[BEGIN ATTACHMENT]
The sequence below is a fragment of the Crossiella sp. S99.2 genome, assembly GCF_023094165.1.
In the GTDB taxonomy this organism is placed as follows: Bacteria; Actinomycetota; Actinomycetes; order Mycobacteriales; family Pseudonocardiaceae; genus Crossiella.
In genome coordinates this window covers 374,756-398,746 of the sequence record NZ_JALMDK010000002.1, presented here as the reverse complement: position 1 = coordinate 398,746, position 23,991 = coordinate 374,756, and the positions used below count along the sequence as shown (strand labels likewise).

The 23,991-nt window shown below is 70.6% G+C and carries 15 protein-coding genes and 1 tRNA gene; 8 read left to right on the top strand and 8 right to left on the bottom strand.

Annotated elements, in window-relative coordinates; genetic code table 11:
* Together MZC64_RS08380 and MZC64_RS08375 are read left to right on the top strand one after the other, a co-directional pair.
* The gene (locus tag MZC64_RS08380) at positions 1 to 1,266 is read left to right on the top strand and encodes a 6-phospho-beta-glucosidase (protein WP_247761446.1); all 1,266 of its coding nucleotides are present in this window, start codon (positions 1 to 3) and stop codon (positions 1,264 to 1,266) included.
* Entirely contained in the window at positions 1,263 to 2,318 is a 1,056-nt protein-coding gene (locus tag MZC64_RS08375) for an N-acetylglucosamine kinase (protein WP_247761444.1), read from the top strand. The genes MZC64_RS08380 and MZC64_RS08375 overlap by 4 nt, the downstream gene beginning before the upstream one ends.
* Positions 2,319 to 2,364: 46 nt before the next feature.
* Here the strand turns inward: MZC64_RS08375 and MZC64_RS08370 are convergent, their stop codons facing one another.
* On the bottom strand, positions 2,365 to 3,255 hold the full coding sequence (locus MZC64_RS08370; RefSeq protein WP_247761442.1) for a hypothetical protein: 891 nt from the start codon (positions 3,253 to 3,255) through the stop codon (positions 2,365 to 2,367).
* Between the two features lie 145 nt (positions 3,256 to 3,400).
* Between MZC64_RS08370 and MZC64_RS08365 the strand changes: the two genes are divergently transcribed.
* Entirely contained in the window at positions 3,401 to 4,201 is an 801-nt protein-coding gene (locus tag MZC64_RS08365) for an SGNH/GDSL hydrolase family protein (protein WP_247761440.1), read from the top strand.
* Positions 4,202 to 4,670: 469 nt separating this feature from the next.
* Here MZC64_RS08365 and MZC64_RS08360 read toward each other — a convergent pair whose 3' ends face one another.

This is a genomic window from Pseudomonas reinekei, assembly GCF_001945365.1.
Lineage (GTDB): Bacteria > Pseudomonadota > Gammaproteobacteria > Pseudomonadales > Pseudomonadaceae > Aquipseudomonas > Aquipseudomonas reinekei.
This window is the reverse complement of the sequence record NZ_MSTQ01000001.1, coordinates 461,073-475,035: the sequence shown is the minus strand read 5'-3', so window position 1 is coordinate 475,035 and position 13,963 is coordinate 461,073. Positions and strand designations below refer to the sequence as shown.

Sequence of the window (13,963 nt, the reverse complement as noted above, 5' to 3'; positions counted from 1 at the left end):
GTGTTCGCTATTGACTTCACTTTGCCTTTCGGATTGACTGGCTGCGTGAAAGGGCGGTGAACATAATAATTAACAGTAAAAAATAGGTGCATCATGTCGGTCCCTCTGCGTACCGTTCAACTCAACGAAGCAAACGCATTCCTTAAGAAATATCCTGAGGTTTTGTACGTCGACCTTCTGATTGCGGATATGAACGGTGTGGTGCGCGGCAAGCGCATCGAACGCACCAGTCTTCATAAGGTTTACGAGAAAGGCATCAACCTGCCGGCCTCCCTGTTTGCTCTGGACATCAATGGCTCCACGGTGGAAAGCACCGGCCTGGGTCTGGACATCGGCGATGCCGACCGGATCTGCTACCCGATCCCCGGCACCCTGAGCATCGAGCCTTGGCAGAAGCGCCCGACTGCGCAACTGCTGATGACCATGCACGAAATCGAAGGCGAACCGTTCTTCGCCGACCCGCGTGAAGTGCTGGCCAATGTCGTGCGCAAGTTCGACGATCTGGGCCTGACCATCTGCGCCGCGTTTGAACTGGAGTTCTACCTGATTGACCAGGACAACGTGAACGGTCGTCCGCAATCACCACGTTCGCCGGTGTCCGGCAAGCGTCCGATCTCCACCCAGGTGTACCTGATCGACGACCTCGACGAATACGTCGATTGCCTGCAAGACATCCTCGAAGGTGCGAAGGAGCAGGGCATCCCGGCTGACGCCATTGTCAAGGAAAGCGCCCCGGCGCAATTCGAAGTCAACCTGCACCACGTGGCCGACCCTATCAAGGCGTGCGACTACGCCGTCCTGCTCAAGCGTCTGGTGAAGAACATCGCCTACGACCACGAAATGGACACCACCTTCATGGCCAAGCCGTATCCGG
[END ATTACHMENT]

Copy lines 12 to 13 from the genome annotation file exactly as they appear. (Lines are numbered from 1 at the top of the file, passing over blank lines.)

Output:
* Between the two features lie 145 nt (positions 3,256 to 3,400).
* Between MZC64_RS08370 and MZC64_RS08365 the strand changes: the two genes are divergently transcribed.